UN says Afghan women face ‘deadly situation’ during quakes amid Taliban restrictions
- Sulaiman Umar
- 22 Oct, 2023
KABUL – In the wake of recent devastating earthquakes in Afghanistan, women and girls find themselves in an exceedingly perilous situation due to the ongoing humanitarian and civil rights crises, according to a United Nations official. These quakes have claimed thousands of lives, with more than 90% of the casualties being women and children, further exacerbated by the country’s recent political turmoil after the Taliban’s takeover.
The UN Women agency released a concerning update focusing on the challenges confronting women in various parts of Herat province, where a series of violent earthquakes and aftershocks wreaked havoc this month, leaving countless homes in ruins.
Cultural norms have compounded the misery for women, as they are unable to share tents with neighbors or other families, as outlined in the UN agency’s recent report. Moreover, many women encounter difficulties in accessing crucial humanitarian aid, particularly if they lack a male relative who can act as an intermediary. Unfortunately, there is a lack of female aid workers and distribution points, further complicating matters.
Women affected by the earthquake have reported that obtaining aid necessitates the presence of a male relative’s national identity card. They also require appropriate clothing, including the Islamic headscarf, to access services and aid effectively, as emphasized in the update.
Alison Davidian, the UN’s special representative for women in Afghanistan, pointed out the disproportionate impact of natural disasters on women and girls and the often inadequate consideration of their needs in crisis response and recovery efforts. She underscored the deadly confluence of earthquakes and the ongoing crises in humanitarian and women’s rights.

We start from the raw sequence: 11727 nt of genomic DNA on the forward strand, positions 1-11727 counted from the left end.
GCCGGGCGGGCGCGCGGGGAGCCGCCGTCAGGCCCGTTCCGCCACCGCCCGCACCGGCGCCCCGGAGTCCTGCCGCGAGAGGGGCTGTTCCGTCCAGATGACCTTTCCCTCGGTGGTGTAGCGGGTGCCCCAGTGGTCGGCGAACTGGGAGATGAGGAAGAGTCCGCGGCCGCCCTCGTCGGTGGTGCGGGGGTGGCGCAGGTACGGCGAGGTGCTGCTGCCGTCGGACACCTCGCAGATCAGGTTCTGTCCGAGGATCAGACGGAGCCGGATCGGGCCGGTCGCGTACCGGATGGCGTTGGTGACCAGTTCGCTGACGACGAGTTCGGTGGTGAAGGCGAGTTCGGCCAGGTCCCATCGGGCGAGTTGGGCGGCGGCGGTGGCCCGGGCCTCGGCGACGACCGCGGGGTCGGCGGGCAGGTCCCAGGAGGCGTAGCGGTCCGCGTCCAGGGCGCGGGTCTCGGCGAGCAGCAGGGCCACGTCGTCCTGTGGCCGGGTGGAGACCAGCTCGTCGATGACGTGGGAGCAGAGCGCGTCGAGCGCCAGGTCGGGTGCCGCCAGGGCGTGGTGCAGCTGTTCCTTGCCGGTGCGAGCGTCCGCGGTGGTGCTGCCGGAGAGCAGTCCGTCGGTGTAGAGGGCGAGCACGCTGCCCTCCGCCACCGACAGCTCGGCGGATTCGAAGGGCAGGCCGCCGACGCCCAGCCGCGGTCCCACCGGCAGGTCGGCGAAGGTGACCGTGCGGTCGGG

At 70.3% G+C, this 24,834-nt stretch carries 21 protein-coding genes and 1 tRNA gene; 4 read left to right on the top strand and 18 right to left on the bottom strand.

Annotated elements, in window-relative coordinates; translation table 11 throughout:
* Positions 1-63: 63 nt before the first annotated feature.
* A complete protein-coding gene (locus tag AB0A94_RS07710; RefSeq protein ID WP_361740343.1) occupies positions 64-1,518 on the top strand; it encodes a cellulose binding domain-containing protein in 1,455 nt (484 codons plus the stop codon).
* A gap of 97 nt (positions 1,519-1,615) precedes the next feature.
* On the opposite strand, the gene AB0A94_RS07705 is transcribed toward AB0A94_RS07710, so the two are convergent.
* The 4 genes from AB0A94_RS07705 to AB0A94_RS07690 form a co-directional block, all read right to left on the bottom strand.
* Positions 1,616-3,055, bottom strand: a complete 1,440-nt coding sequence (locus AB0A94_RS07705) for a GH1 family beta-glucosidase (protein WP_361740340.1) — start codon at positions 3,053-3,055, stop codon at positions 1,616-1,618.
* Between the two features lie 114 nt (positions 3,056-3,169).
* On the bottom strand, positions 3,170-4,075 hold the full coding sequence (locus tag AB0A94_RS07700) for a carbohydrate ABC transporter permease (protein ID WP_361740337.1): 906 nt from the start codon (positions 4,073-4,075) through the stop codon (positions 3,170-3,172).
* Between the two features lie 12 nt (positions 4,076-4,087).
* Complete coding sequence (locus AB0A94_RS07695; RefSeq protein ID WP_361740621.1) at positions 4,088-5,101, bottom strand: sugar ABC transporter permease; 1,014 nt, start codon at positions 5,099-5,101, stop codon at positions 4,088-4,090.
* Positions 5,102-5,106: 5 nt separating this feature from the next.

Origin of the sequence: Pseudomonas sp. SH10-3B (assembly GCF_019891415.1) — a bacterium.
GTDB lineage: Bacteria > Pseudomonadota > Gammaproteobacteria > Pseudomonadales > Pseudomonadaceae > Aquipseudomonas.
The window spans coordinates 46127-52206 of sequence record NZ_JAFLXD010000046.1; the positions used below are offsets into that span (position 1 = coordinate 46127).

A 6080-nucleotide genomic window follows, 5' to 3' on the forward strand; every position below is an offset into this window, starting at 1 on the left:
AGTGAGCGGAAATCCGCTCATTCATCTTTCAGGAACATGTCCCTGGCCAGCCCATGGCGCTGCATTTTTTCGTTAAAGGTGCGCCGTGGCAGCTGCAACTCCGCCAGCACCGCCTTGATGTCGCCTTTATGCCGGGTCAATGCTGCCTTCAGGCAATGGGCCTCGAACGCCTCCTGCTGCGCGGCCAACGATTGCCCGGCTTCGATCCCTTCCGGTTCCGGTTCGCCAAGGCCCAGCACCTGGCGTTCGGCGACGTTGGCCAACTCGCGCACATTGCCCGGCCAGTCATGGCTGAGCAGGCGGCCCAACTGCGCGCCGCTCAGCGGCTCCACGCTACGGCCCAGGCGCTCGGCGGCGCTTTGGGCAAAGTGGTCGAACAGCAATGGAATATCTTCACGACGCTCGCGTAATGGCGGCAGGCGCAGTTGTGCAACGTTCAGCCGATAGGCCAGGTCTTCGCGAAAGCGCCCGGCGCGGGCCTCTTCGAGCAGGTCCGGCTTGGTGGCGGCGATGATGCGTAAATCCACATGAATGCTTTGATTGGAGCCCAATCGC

One of the reasons for the high number of casualties among children and women, at least 1,482 deaths, is their higher likelihood of being indoors when the earthquakes struck, according to aid officials. Notably, Taliban officials provided higher casualty figures than humanitarian organizations, reporting more than 2,000 fatalities.
Davidian also highlighted the increasing restrictions imposed on women and girls over the past two years, which have resulted in their confinement to their homes. The Taliban’s measures include barring girls from attending school beyond the sixth grade, restricting women from public spaces and most jobs, and imposing strict dress codes, as well as requiring a male chaperone for long journeys.
While Afghan women have been largely excluded from non-governmental organization jobs, there are some exemptions for emergency and healthcare roles. However, the majority of emergency assistance in earthquake-ravaged Herat is channeled through local intermediaries, typically male community or religious leaders.
The UN update noted that women identified community leaders as their primary challenge when seeking help, as these leaders are not always informed about the most vulnerable women in their communities, further underscoring the dire circumstances facing Afghan women and girls in the aftermath of the quakes.
culled from Afghanistan Times
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